Dr. Camino Gestal
Working group 2 – Stress and diseases
Dr. Sarah Culloty
WG2 and WG4 have similar organization and will share information in close interaction with WG1. Interactions between them are very strong. Integrated information and experimental work between Tasks 1, 2 and 3 will be coordinated by the three WG (WG1,2,4) leaders, when appropriate. This WG work together to assess the interaction between basic and physiological needs of species considered in the Action, to evaluate stress and disease with the aim to improve welfare of cephalopod species and the implementation of a Cephalopod Welfare Index based on a semantic model. Particular attention is given to facilitation of the interaction with experts and researchers involved in experiments and training based on non-cephalopod species. Short Term Scientific Missions, Training Schools, and specific meetings will be used as instruments to attain WG specific objectives.
This Work Group integrates the following tasks:
Task 1 – Evaluation of Signs and Indicators of Stress, Pain, Suffering and Immune Response
Task 2 – Classification, Diagnosis and Prevention of Diseases in Cephalopods
Task 3 – Exploration of Non-Invasive Methods to Assess the Health Conditions in Live Individuals
The main objectives of this Working Group are:
1. Stress, pain and suffering & Immune Response: This Working Group will evaluate signs and indicators of stress, pain and suffering. Stress has effects on behaviour (locomotion, play, fear of novelty), endocrine system and brain development (network plasticity and neurogenesis). These robust indicators of stress consequences can be measured in cephalopods. It will determine methods for the assessment of health and well-being of cephalopods kept under laboratory conditions such as behavioural, hormonal or immunological methods of assessment. Literature and possible targeted experiments will also be considered to assess potential stress response genes. Evaluation of techniques for assessing immuno-competence in other taxa for use with cephalopods. Identification of behavioural patterns associated with positive and negative emotions, and scoring of these pattern, to allow recognition of stress severity of the animal and mitigation measures suggested Distinction of ‘states’ originating from natural processes (e.g. senescence) from those induced by poor welfare and health conditions during handling and husbandry.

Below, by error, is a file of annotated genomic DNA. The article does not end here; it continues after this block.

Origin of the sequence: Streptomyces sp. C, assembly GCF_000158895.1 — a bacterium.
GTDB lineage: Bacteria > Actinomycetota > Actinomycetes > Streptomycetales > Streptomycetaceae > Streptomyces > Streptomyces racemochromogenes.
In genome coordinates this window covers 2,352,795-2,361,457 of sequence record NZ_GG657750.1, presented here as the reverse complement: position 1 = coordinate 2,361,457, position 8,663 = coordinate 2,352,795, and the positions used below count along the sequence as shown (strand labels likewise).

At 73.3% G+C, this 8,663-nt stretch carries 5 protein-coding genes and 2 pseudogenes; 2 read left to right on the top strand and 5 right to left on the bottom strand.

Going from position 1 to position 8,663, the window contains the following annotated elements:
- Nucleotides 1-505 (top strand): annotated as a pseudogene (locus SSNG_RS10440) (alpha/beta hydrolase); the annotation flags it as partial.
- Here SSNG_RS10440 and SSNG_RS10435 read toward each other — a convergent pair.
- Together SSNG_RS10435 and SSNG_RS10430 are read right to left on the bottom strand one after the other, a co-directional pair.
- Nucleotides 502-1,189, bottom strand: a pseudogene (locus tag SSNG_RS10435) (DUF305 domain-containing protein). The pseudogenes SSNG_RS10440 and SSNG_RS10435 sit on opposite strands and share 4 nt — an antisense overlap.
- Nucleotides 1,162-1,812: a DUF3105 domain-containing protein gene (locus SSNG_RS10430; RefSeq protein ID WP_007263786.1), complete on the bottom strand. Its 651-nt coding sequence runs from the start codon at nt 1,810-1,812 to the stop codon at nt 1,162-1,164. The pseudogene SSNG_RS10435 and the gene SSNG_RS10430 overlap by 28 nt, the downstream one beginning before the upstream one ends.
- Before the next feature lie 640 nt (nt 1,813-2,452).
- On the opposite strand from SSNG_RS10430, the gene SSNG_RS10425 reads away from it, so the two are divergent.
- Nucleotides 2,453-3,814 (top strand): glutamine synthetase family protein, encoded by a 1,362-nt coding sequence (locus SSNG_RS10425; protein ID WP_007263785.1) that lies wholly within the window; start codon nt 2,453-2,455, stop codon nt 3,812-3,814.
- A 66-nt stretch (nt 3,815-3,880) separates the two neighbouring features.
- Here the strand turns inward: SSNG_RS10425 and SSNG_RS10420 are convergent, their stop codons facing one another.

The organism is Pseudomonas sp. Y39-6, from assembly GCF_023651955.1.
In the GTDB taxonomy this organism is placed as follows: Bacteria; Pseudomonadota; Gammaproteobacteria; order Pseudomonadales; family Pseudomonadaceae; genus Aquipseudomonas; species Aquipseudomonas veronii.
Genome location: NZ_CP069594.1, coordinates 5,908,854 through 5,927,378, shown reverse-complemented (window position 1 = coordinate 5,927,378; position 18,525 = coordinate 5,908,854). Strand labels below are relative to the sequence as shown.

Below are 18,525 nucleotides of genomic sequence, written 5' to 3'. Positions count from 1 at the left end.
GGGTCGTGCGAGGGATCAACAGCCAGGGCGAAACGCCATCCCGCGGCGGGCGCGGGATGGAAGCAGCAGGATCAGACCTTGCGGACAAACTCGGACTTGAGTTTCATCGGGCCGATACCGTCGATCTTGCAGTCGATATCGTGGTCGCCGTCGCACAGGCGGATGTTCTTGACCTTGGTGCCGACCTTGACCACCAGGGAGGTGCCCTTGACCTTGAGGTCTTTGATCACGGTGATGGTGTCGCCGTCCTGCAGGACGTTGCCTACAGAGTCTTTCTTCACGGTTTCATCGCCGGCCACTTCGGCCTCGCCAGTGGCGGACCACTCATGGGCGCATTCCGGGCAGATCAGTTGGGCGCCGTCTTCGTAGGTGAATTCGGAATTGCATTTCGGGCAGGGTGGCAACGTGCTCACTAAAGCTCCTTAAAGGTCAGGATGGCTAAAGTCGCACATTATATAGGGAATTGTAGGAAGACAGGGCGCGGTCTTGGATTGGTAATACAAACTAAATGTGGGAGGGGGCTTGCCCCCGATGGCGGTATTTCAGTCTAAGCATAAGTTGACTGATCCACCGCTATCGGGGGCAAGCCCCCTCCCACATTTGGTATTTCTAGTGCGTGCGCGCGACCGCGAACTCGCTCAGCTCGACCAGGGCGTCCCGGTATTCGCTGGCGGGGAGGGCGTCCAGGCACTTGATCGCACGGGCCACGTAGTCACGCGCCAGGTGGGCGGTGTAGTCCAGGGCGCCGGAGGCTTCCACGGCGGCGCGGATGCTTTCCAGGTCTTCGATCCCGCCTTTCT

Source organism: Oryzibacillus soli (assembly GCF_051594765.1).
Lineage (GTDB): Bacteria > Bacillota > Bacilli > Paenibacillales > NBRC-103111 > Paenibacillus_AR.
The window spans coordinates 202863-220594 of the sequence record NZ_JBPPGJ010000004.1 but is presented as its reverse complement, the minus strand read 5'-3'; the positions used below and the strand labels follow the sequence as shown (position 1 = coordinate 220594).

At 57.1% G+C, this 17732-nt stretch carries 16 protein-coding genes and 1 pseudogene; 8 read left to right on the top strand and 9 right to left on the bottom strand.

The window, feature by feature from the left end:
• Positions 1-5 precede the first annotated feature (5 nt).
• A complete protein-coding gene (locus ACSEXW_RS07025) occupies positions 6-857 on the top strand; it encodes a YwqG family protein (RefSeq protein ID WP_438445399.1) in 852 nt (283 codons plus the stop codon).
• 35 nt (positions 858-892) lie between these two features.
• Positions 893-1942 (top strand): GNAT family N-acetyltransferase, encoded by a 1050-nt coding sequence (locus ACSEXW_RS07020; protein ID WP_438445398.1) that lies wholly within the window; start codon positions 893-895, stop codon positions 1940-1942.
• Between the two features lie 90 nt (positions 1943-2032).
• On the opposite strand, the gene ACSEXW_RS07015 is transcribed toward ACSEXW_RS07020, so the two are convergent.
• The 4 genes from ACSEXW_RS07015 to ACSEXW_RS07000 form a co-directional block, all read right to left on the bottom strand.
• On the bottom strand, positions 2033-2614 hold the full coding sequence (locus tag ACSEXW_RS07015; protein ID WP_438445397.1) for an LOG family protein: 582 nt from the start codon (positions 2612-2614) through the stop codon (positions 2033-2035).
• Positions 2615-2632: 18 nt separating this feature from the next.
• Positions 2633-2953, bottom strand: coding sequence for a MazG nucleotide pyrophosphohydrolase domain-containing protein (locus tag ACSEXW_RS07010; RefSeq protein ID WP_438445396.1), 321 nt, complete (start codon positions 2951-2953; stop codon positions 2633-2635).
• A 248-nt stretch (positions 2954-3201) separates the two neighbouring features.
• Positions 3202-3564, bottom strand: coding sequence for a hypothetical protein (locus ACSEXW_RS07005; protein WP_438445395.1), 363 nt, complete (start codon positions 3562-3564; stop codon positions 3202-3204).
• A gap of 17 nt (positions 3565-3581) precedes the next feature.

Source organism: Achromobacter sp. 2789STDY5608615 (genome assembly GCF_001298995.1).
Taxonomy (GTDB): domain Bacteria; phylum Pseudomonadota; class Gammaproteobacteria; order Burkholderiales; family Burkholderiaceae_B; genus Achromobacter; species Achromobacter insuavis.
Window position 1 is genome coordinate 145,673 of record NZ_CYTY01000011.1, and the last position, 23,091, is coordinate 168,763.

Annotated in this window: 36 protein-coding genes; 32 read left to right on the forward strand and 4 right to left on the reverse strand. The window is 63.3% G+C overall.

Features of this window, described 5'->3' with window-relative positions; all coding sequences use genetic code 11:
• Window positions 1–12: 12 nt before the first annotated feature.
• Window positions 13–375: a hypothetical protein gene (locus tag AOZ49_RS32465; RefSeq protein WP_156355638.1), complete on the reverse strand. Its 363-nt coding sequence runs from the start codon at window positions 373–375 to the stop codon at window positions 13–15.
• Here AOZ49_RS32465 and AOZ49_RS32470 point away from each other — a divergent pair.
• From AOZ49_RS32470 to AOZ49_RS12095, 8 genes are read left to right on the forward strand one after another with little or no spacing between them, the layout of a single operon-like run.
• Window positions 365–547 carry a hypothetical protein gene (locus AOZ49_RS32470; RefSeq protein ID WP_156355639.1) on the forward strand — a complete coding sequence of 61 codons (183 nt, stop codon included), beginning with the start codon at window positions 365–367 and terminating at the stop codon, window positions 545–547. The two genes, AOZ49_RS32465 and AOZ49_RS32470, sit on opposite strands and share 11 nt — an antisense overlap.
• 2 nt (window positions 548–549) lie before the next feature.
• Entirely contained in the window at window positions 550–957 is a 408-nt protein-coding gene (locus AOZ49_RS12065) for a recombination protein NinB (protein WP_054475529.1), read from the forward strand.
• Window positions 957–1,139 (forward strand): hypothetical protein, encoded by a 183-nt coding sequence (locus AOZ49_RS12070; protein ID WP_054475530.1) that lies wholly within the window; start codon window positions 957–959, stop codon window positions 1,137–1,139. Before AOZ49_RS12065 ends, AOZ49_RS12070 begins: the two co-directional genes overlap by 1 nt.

2. Disease: Disease (e.g. bacterial infection and fungal) can cause senescence where left untreated and under poor water quality and high temperature conditions. Actions will be taken to classify, diagnose and prevent diseases in cephalopods. Lesions and ulcers are common on octopuses which appear to be distressed or ‘anxious’ and can rapidly spread unless treated. Treatments, like cold water, antibiotic and or antifungal treatments by immersion, will be assessed by reviewing literature and unpublished data to help establish best-practice guidelines.
3. Non-invasive methods: Cephalopods commonly harbour heavy parasite loads in their kidneys and digestive track. Parasite burdens can be assessed following anaesthesia and mantle inversion. This technique is highly invasive. New non-invasive techniques (e.g. sonographic examination) will be explored to assess health conditions and parasite load in cephalopods.